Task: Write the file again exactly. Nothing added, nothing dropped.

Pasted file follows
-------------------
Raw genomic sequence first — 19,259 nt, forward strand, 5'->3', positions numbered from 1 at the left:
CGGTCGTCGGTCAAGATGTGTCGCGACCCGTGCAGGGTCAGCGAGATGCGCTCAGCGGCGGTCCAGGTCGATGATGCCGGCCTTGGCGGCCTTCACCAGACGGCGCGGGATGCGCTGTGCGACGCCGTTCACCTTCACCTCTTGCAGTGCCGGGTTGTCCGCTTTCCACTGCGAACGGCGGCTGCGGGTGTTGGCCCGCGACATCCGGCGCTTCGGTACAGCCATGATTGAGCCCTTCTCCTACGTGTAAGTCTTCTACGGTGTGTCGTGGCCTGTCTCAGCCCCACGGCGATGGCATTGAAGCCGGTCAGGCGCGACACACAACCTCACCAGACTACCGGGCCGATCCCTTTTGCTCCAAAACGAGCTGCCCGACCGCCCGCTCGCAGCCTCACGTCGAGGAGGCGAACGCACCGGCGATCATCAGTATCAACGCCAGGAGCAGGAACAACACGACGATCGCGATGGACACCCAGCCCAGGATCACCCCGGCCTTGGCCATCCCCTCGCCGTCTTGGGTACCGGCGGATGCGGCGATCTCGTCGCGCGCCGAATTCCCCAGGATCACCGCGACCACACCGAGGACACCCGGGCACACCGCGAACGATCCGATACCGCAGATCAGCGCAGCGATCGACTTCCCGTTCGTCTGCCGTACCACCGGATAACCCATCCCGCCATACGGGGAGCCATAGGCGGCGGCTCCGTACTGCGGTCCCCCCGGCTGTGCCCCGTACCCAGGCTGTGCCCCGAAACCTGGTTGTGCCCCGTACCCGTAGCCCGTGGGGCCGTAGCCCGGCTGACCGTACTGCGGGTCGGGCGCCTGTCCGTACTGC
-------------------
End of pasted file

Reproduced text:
Raw genomic sequence first — 19,259 nt, forward strand, 5'->3', positions numbered from 1 at the left:
CGGTCGTCGGTCAAGATGTGTCGCGACCCGTGCAGGGTCAGCGAGATGCGCTCAGCGGCGGTCCAGGTCGATGATGCCGGCCTTGGCGGCCTTCACCAGACGGCGCGGGATGCGCTGTGCGACGCCGTTCACCTTCACCTCTTGCAGTGCCGGGTTGTCCGCTTTCCACTGCGAACGGCGGCTGCGGGTGTTGGCCCGCGACATCCGGCGCTTCGGTACAGCCATGATTGAGCCCTTCTCCTACGTGTAAGTCTTCTACGGTGTGTCGTGGCCTGTCTCAGCCCCACGGCGATGGCATTGAAGCCGGTCAGGCGCGACACACAACCTCACCAGACTACCGGGCCGATCCCTTTTGCTCCAAAACGAGCTGCCCGACCGCCCGCTCGCAGCCTCACGTCGAGGAGGCGAACGCACCGGCGATCATCAGTATCAACGCCAGGAGCAGGAACAACACGACGATCGCGATGGACACCCAGCCCAGGATCACCCCGGCCTTGGCCATCCCCTCGCCGTCTTGGGTACCGGCGGATGCGGCGATCTCGTCGCGCGCCGAATTCCCCAGGATCACCGCGACCACACCGAGGACACCCGGGCACACCGCGAACGATCCGATACCGCAGATCAGCGCAGCGATCGACTTCCCGTTCGTCTGCCGTACCACCGGATAACCCATCCCGCCATACGGGGAGCCATAGGCGGCGGCTCCGTACTGCGGTCCCCCCGGCTGTGCCCCGTACCCAGGCTGTGCCCCGAAACCTGGTTGTGCCCCGTACCCGTAGCCCGTGGGGCCGTAGCCCGGCTGACCGTACTGCGGGTCGGGCGCCTGTCCGTACTGC